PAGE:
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Land-grant university

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Logo for the centennial of land-grant universities

A land-grant university (also called land-grant college or land-grant institution) is an institution of higher education in the United States designated by a state to receive the benefits of the Morrill Acts of 1862 and 1890,[1] or a beneficiary under the Equity in Educational Land-Grant Status Act of 1994.[2] There are 57 institutions which fall under the 1862 Act, 19 under the 1890 Act, and 35 under the 1994 Act.

With Southerners absent during the Civil War, Republicans in Congress set up a funding system that would allow states to modernize their weak higher educational systems. The Morrill Act of 1862 provided federal land to states to establish colleges. Ownership went to the schools which sold it to businesses and farmers. The law specified the mission of these institutions: to focus on the teaching of practical agriculture, science, military science, and engineering—although "without excluding other scientific and classical studies."[3][4] This mission was in contrast to the historic practice of existing colleges which offered a narrow Classical curriculum based heavily on Latin, Greek and mathematics.[5]

The Morrill Act quickly stimulated the creation of new state colleges and the expansion of existing institutions to include these new mandate. In every state by 1914, the land-grant colleges gained political support and expanded the definition and scope of university curricula to include advanced research and outreach across the state. The federal Hatch Act of 1887 established an agricultural experiment station at each school to conduct original research related to the needs of improving agriculture, as well as a system to disseminate information to the farmers eager to innovate. By 1917 Congress funded the teaching of agricultural subjects in the new public high schools that were opening. The Second Morrill Act of 1890 further expanded federal funding for the land-grant colleges, and funded the founding of new land-grant colleges for African Americans (now called Historically black colleges and universities or HBCU). The 1994 expansion gave land-grant status and benefits to several tribal colleges and universities.[2] Most of the state schools were coeducational—indeed they led the way in that reform. A new department was added: home economics. However, relatively few women attended and they had second-class status.[6][7]

Ultimately, most land-grant schools became large state universities that today offer a full spectrum of educational and research opportunities. Some land-grant colleges are private, including Cornell University, the Massachusetts Institute of Technology (MIT), and Tuskegee University.[8]

Land-grant universities


The concept of federal support for agricultural and technical educational institutions in every state first rose to national attention through the efforts of Jonathan Baldwin Turner of Illinois in the late 1840s. However the first land-grant bill was introduced in Congress by Representative Justin Smith Morrill of Vermont in 1857.[9] The bill passed in 1859, but was vetoed by President James Buchanan. Morrill resubmitted his bill in 1861, and President Abraham Lincoln signed the Morrill Act into law in 1862. The law gave every state and territory 30,000 acres per member of Congress to be used in establishing a "land grant" university. Over 17 million acres were granted through the federal land-grant law.[10]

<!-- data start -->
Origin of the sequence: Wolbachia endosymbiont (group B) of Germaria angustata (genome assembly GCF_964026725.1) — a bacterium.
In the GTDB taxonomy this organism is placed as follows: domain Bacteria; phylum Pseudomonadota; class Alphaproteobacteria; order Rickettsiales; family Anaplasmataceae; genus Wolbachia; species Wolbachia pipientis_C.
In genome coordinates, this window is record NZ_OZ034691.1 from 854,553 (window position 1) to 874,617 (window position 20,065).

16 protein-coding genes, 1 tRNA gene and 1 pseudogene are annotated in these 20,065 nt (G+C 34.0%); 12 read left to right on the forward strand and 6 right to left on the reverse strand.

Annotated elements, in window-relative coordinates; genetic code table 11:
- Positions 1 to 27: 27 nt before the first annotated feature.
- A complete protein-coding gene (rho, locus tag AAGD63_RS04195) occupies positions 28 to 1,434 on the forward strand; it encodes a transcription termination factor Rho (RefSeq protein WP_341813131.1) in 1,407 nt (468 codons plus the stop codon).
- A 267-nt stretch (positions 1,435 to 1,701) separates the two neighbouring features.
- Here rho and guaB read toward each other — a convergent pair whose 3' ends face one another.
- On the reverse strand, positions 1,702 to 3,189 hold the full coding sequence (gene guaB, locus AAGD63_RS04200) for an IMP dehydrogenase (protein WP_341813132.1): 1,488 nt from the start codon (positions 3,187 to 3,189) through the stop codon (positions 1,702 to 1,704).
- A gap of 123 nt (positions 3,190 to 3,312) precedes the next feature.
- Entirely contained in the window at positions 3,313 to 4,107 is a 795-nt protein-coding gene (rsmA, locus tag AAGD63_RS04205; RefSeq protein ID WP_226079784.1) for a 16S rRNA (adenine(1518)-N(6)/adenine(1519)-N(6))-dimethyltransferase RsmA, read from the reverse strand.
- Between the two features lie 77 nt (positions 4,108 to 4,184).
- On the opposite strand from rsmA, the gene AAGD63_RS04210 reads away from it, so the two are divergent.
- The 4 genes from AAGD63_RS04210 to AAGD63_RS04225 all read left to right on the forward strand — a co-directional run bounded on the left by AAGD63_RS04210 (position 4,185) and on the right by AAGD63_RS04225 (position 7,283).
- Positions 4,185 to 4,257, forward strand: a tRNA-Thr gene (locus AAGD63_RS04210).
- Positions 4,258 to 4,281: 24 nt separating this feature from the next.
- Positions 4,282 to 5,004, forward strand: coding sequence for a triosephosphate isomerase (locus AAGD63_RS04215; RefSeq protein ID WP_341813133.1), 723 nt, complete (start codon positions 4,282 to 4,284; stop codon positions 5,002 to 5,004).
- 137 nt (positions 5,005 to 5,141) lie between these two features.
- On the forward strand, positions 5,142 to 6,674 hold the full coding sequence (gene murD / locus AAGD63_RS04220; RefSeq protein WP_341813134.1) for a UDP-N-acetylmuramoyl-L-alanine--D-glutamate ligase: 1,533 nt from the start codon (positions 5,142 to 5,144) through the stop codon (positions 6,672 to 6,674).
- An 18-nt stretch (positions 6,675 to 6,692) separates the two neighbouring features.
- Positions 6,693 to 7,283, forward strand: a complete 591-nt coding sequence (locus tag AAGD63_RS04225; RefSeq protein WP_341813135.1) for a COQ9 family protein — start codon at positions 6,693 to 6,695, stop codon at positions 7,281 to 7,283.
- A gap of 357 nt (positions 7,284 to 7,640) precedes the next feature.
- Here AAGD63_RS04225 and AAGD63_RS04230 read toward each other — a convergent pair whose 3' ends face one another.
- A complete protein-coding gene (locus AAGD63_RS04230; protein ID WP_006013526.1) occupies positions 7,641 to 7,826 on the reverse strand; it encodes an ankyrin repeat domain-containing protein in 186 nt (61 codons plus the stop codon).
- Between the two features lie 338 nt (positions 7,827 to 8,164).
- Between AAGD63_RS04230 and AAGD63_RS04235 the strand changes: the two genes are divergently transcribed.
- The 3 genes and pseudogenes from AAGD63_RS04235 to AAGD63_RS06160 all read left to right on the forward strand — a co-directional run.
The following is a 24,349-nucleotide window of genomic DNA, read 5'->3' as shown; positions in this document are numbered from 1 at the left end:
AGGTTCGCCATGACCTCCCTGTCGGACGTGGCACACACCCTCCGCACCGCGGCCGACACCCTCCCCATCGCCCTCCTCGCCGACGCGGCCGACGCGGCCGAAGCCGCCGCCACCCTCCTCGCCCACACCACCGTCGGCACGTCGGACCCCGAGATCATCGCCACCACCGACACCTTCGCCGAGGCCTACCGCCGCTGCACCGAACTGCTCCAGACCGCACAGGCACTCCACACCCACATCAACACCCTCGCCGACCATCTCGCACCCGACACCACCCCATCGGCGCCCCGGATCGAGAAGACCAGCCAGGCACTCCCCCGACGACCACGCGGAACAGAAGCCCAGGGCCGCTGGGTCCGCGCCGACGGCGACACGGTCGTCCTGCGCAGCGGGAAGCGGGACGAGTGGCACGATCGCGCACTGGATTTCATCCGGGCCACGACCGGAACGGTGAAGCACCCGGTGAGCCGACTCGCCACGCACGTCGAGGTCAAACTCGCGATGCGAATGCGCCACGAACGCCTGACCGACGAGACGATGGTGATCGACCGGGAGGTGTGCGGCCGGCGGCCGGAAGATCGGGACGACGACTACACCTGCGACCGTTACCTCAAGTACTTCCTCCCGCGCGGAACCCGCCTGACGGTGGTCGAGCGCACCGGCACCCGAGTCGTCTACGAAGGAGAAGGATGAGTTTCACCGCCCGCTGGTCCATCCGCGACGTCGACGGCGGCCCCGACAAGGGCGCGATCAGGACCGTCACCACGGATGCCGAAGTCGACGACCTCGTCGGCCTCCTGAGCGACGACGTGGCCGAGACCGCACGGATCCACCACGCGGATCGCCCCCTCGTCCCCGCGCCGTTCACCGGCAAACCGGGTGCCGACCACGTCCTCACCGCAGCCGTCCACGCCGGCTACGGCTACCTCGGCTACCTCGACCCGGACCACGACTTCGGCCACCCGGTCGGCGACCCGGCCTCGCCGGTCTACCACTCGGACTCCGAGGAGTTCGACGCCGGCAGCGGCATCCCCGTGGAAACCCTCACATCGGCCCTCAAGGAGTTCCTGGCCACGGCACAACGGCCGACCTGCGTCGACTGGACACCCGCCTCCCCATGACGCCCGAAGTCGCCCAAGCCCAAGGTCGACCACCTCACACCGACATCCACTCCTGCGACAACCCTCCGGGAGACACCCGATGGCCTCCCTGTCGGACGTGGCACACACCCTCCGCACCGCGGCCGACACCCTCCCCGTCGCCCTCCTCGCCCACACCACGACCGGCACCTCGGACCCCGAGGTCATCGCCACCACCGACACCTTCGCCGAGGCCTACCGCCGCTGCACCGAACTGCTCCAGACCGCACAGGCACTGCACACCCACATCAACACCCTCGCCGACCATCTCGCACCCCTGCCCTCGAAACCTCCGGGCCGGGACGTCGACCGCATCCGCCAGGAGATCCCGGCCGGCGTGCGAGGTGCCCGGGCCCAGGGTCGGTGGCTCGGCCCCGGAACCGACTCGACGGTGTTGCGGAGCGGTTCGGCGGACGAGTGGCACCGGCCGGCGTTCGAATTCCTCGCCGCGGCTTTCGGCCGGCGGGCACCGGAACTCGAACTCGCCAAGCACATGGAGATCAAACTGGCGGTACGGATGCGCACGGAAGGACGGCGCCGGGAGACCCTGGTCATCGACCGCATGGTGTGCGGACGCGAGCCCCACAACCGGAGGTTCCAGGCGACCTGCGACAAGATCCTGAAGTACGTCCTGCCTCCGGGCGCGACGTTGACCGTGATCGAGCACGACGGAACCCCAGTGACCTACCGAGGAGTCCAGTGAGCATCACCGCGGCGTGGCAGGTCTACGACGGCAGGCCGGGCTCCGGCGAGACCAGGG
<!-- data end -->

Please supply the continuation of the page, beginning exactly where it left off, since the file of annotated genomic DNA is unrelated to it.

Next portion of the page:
Recent scholarship has emphasized that many of these federal public lands had been purchased from Indigenous peoples through treaties and land cessions, often after they were defeated in war.[11][12][13] Approximately 25% of the individual land parcels had not been purchased at all; treaties with tribes in California, for example, had been placed under seal by the U.S. Senate and were unratified at the time of the land grant.[13]

Upon passage of the federal land-grant law in 1862, Iowa was the first state legislature to accept its provisions, on September 11, 1862.[14] Iowa designated the State Agricultural College (now Iowa State University) as the land-grant college on March 29, 1864.[15][16]

The first land-grant institution open under the Act was Kansas State University, which was established on February 16, 1863, and opened on September 2, 1863.[17][18]

A second Morrill Act was passed in 1890, aimed at the former Confederate states. This act required each state to show that race was not an admissions criterion, or else to designate a separate land-grant institution for persons of color.[19] This latter clause had the effect of facilitating segregated education, although it also provided higher educational opportunities for persons of color who otherwise would not have had them.[20] Among the seventy colleges and universities which eventually evolved from the Morrill Acts are several of today's historically black colleges and universities. Though the 1890 Act granted cash instead of land, it granted colleges under that act the same legal standing as the 1862 Act colleges; hence the term "land-grant college" properly applies to both groups.

Later on, other colleges such as the University of the District of Columbia and the "1994 land-grant colleges" for Native Americans were also awarded cash by Congress in lieu of land to achieve "land-grant" status.

In imitation of the land-grant colleges' focus on agricultural and mechanical research, Congress later established programs of sea grant colleges (aquatic research, in 1966), space grant colleges (space research, in 1988), and sun grant colleges (sustainable energy research, in 2003).

West Virginia State University, a historically black university, is the only current land-grant university to have lost land-grant status (when desegregation cost it its state funding in 1957) and subsequently regain it, which happened in 2001.

The land-grant college system has been seen as a major contributor in the faster growth rate of the U.S. economy that led to its overtaking the United Kingdom as economic superpower, according to research by faculty from the State University of New York.[21]

The three-part mission of the land-grant university continues to evolve in the twenty-first century. What originally was described as "teaching, research, and service" was renamed "learning, discovery, and engagement" by the Kellogg Commission on the Future of State and Land-Grant Universities. It was later recast as "talent, innovation, and place" by the Association of Public and Land-grant Universities (APLU).[22]